Cities in nearly every state in the U.S. are dealing with what some consumer watchdog groups are calling the most devastating home construction problems in U.S. history. Possibly hundreds of thousands of homes and condos throughout the country have been built using toxic Chinese drywall, and a score of problems are currently hindering any attempt at tracking, recognizing and removing the affected drywall.
The affected Chinese drywall is most susceptible to heat and humidity and will be most toxic in conditions of warmer states like Florida, Louisiana, Mississippi, Alabama, Virginia, Georgia, and parts of Texas. Unfortunately for people living in these seven states, symptoms and illness will be more prevalent, which at least means that the problem can be recognized. Houses in warmer states will experience toxic off-gassing, which means not only potentially serious health risks, but also severe damage to copper pipes, AC coils, and electrical wiring.
For the other 43 states, it’s a much more difficult task. In colder climates, the drywall is far less likely to expose its toxicity immediately, and it could take years for homeowners or investigators to determine which houses were built using the toxic Chinese drywall. Additionally, many homes were also improperly constructed using “blank” drywall, meaning that drywall sheets weren’t marked with identification numbers. In order to pass inspection, homes must be built using only marked drywall, which raises an entirely different issue in itself. Many other homes were also built using inter-mixed drywall, which means they could have both unaffected American dry wall and Chinese drywall, making it incredibly difficult to determine the difference.
In response to this serious health issue, some insurance companies and developers throughout the country are refusing to compensate homeowners living in houses constructed with Chinese drywall. State and city governments are beginning preparations for what could result in a serious financial mess. For instance, the city council of Norfolk, Virginia, is currently contemplating asking Governor Bob McDonnell to declare a state of emergency for affected homeowners in order to free up necessary relief funds.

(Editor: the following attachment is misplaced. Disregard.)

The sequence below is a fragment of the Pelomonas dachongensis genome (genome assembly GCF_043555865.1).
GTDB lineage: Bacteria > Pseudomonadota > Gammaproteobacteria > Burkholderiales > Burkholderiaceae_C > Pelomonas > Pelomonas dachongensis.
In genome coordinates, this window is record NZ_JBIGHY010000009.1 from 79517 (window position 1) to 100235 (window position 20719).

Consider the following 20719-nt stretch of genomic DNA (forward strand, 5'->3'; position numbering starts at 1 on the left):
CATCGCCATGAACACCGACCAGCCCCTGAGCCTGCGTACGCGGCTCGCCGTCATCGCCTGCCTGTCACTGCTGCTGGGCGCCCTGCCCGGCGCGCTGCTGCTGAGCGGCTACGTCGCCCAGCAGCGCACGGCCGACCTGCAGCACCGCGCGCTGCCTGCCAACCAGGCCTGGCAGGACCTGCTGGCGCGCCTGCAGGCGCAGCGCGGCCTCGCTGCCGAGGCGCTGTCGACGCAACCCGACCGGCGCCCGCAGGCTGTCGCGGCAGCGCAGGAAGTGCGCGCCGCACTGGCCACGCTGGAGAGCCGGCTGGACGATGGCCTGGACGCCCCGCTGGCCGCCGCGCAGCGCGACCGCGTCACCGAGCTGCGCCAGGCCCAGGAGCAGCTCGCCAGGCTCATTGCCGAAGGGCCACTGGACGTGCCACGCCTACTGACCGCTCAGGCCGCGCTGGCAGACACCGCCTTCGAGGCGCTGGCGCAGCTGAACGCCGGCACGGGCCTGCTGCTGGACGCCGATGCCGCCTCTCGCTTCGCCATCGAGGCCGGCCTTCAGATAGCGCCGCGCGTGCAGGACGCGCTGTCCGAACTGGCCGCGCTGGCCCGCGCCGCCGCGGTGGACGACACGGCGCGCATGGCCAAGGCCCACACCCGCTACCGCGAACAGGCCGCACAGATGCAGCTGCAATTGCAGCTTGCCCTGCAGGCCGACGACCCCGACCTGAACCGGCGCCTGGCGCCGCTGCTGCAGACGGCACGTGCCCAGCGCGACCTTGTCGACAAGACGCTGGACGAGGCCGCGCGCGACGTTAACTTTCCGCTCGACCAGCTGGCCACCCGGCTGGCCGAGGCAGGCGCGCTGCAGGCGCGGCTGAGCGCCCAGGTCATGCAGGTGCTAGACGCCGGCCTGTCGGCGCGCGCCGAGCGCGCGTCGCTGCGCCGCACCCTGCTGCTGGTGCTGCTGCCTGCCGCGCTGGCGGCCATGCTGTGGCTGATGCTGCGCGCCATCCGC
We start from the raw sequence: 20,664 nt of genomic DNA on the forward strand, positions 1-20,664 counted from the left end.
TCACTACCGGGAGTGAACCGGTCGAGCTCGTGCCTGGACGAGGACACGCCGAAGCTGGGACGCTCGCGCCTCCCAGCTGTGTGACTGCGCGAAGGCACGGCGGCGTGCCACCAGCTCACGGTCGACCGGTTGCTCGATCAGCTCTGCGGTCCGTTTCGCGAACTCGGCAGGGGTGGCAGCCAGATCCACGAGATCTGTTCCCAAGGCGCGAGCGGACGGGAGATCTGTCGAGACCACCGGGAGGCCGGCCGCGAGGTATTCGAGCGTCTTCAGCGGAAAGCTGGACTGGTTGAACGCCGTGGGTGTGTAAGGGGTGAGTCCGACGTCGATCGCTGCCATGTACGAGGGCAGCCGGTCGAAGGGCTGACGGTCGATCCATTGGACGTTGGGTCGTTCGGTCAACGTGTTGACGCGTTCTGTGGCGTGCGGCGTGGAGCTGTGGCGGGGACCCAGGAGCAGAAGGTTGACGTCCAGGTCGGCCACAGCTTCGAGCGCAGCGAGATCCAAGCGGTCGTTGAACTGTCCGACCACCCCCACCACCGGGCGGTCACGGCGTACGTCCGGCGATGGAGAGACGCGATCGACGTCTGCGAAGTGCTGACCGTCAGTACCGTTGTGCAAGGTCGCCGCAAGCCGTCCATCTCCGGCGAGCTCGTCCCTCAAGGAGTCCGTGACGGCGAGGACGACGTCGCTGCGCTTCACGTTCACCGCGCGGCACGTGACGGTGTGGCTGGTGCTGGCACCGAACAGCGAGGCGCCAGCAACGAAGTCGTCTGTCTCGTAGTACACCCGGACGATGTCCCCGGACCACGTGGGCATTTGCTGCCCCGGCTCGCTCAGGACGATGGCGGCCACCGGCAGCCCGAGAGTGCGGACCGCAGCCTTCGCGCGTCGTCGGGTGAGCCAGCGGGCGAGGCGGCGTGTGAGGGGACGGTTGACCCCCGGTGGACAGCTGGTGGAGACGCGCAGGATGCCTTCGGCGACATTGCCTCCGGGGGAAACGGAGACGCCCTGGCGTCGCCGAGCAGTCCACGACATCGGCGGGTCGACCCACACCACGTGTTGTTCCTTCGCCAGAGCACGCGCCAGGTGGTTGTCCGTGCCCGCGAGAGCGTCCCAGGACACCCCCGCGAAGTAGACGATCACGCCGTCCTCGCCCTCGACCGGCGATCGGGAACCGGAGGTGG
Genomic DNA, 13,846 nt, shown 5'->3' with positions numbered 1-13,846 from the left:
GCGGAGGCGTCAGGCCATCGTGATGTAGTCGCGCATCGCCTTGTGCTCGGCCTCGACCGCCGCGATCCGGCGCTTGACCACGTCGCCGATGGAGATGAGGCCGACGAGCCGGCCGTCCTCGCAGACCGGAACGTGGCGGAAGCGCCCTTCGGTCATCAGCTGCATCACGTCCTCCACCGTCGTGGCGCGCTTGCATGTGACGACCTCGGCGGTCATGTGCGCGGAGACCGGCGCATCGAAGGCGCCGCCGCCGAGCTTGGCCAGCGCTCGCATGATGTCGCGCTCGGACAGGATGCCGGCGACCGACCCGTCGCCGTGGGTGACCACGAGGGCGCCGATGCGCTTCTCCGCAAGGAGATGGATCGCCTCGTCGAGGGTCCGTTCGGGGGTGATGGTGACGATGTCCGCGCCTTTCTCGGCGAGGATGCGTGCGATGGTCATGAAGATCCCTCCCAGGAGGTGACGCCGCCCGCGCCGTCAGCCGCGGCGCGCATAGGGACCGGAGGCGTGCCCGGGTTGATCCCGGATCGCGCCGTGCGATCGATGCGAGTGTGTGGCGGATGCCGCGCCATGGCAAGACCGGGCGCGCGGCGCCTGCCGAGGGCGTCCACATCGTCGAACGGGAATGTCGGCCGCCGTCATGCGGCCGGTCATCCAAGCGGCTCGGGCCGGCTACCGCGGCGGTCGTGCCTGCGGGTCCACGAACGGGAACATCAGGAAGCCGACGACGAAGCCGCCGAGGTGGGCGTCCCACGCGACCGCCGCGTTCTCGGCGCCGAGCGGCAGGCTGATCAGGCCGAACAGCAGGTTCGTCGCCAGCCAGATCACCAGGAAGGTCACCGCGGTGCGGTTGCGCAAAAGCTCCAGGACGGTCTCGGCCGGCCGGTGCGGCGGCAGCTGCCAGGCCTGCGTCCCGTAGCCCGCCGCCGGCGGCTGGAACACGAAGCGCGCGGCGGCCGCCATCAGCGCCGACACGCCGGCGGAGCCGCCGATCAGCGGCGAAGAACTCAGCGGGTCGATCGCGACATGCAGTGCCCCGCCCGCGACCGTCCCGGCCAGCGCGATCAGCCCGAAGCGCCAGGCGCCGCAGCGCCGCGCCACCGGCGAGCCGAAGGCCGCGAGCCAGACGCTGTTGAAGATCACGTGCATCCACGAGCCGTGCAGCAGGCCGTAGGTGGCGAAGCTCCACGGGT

The Louisiana Attorney General’s office is the first state to take the matter to court. In mid-January, Attorney General Buddy Caldwell filed a lawsuit against multiple companies associated with Knauf Plasterboard Tianjin for manufacturing, distributing and constructing homes with the toxic Chinese drywall. Caldwell maintains that the use and sale of this drywall will have a seriously negative impact on the Louisiana economy, a sentiment shared by city and state leaders throughout the country.
As far as illness symptoms, the aforementioned seven Southern states have been easier to identify as of yet. People suffering from constant upper respiratory problems, headaches and migraines, nose bleeds, and allergic skin reactions should contact a physician or medical professional. Houses in the South will also experience electrical problems, such as lights dimming or flickering and repeated air conditioning failure. Homeowners in all states should examine newly-built houses thoroughly, including checking drywall in the attic for identification markings, and examining any copper wiring or pipes for corrosion.
If you or a loved one have experienced health issues or home problems caused by toxic Chinese drywall, contact Newsome Law Firm and fill out a case evaluation form today. Our team of attorneys has experience specific to complications associated with Chinese drywall. Not only can they give you the legal guidance you need, they can help you get the compensation you deserve.